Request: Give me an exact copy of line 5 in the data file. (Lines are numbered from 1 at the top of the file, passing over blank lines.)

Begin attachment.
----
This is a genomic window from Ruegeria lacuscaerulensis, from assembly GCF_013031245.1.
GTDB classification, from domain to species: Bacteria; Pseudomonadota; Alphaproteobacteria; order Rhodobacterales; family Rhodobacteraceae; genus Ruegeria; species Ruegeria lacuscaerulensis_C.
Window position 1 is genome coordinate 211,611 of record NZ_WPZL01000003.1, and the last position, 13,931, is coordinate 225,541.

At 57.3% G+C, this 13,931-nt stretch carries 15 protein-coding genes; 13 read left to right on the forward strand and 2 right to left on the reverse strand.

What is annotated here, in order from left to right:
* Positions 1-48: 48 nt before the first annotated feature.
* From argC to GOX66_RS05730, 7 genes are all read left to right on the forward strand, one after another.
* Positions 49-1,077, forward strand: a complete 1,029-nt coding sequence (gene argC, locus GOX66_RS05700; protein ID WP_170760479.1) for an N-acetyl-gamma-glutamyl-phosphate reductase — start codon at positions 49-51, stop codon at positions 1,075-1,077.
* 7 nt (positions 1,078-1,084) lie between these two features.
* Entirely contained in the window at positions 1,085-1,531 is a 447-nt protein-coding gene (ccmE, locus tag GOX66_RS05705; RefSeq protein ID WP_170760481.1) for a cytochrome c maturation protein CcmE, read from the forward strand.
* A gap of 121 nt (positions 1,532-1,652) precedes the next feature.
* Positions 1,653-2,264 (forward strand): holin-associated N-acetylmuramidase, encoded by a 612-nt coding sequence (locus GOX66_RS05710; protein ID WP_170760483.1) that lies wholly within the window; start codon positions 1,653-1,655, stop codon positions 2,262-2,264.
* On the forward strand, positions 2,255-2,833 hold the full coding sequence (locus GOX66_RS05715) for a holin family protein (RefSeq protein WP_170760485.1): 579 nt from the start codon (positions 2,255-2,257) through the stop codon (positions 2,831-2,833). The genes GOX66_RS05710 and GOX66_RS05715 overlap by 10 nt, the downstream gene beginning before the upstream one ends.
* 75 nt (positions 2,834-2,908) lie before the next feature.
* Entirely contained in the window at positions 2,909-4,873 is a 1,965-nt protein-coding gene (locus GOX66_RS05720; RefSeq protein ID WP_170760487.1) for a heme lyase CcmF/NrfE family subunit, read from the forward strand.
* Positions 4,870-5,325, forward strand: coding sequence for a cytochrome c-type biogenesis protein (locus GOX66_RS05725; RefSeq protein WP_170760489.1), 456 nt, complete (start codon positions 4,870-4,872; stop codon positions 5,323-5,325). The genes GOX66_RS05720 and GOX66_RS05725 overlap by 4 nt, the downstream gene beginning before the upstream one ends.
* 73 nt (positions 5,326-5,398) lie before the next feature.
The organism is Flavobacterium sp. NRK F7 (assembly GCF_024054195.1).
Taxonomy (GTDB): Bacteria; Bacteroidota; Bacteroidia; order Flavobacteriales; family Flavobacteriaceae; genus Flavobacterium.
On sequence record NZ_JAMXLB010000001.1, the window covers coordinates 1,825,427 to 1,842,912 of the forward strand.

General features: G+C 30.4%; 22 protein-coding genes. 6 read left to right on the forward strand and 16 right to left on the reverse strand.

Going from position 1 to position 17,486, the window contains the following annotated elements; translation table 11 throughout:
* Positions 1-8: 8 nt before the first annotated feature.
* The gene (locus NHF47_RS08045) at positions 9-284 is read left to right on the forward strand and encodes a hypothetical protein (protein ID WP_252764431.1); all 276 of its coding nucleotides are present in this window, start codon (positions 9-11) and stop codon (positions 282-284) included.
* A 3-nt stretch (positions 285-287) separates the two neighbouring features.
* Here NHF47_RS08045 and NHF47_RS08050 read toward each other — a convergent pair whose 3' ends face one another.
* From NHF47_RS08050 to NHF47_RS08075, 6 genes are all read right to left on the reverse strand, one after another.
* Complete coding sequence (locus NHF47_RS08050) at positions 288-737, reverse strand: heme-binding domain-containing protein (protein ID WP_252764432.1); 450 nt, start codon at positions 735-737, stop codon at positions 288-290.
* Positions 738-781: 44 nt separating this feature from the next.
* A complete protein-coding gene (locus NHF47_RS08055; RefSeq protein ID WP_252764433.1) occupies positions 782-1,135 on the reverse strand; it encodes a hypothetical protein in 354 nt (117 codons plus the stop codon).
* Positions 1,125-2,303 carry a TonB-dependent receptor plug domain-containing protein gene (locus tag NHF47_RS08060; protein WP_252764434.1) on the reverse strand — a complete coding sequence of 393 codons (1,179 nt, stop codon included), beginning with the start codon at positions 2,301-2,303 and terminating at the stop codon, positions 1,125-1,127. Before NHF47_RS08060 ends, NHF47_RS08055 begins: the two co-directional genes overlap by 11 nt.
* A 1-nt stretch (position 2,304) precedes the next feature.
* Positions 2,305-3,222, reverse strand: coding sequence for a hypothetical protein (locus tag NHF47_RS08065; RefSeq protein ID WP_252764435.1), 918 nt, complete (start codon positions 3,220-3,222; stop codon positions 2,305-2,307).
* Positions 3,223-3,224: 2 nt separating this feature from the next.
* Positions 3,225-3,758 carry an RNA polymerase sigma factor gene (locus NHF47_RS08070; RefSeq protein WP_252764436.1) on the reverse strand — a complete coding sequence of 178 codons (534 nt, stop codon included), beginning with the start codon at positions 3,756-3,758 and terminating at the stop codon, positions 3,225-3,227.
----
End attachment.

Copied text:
What is annotated here, in order from left to right: